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Book Review: The Muse

February 12, 2019

Hi all! So, I am still crushing my New Year's Resolution! I was super excited to read this week's book! I love Jessie Burton; she's seriously an amazing writer! You can read all about why I picked this book here! I loved this book for so many reasons! Read on to find out why!

 

The Muse is a multiple point of view book following Odelle Bastien in London in the 1960's and Olive Schloss in Spain in the 1930's. The story begins in 1967 with Odelle, a woman from Trinidad, getting a job at the Skelton art gallery, where she meets the quirky Marjorie Quick. She works as a typist but dreams of being a writer. Things change when she meets Lawrie, a man with a very famous painting. The gallery is thrilled to have it, but Marjorie is not. 

 

The painting is thought to be painted by Issac Robles, a rare find. Confused by Marjorie's reaction Odelle begins to dig into the history of the painting, growing more confused when Marjorie claims the painting was not, in fact, painted by Issac Robles. 

 

Trying to find proof of Marjorie's theory, Odelle discovers that Marjorie is dying of cancer. Unfortunately, Marjorie passes before the gallery of Robles' paitnings opens. After discovering the truth, Odelle decides to keep quiet what she's learned. 

 

The sections of the novel that focus on Olive's point of view start with her family moving to Malaga, Spain in 1937. Her father, a prodigious art seller, and her mother a manic depressive, leave Olive mostly to her own devices. She meets Theresa and Issac Robles, who take over the care of their finca. The attractive Issac is commissioned by Sarah, Olive's mother, to make a painting of her and Olive. Unbeknownst to Olive's family, Olive is a magnificent painter. When Issac goes to show the family his painting, it's been switched for one of Olive's. Her father, Harold, is amazed, and decides to sell it to Peggy Gugenheim. Olive convinces Issac to claim it as his own so she can continue to paint and get her work out there.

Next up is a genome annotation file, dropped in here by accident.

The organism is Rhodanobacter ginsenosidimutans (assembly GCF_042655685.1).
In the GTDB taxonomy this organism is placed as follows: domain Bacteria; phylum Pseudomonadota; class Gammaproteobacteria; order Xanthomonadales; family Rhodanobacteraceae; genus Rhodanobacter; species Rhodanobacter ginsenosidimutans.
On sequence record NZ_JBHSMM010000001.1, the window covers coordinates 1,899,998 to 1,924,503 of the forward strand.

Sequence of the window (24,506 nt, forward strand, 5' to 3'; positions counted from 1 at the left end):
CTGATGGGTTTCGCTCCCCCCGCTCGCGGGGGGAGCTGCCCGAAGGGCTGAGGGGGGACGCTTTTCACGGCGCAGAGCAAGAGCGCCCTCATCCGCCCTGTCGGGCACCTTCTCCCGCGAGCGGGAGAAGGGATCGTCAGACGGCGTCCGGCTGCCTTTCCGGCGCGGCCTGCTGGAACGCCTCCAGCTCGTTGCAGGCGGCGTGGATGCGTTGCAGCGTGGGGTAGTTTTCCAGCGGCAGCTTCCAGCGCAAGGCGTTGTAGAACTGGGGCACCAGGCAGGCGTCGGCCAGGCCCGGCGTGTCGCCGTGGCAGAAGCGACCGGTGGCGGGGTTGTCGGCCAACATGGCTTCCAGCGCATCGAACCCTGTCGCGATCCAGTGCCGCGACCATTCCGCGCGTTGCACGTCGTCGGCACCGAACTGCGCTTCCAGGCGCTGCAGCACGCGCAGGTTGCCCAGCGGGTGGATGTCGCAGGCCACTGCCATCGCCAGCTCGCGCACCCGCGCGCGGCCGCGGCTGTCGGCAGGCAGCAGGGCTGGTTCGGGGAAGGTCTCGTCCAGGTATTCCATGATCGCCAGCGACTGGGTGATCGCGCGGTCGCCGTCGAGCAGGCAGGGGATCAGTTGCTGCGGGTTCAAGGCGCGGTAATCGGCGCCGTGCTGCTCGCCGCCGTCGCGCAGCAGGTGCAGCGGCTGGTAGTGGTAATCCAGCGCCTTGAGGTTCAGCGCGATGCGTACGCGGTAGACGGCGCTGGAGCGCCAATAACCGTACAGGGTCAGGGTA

Shortly after, Olive and Issac begin an affair, and Olive continues to paint. But, the political unrest in the area soon puts their relationship under strain.

 

In a vicious turn of events, Issac is forced into hiding and his sister Theresa is tortured in the town square. Olive, needing to see Issac, convinces Theresa to tell him where he is. She goes to the hut he's hiding out in only to find him also having an affair with her mother, Sarah, and that Sarah, is pregnant. Sarah leaves, and Olive and Issac and shot by political agitators. Theresa goes to England with Sarah, while Harold goes to Paris.

 

 

I seriously loved this novel! It brought up so many interesting questions on art and the artist. It was a fascinating read! I loved getting to know both Odelle and Olive, and finally getting to the moment where their story finally converged. While it did leave me with some questions at the end, I was still completely satisfied with the ending!

 

I really loved that I wasn't able to guess the ending! I've read enough books that I can usually guess how a book will end; but not this one! The last four chapter or so threw me for a real loop! I love when I never see the ending coming!

 

Plus, Burton's style is just linguistically beautiful. Her writing just flows! I highly recommend picking up her other novel, The Miniaturist! It is just as amazing as The Muse! You will not be disappointed with either!

 

I'm giving this book an enthusiastic 5 out of 5!

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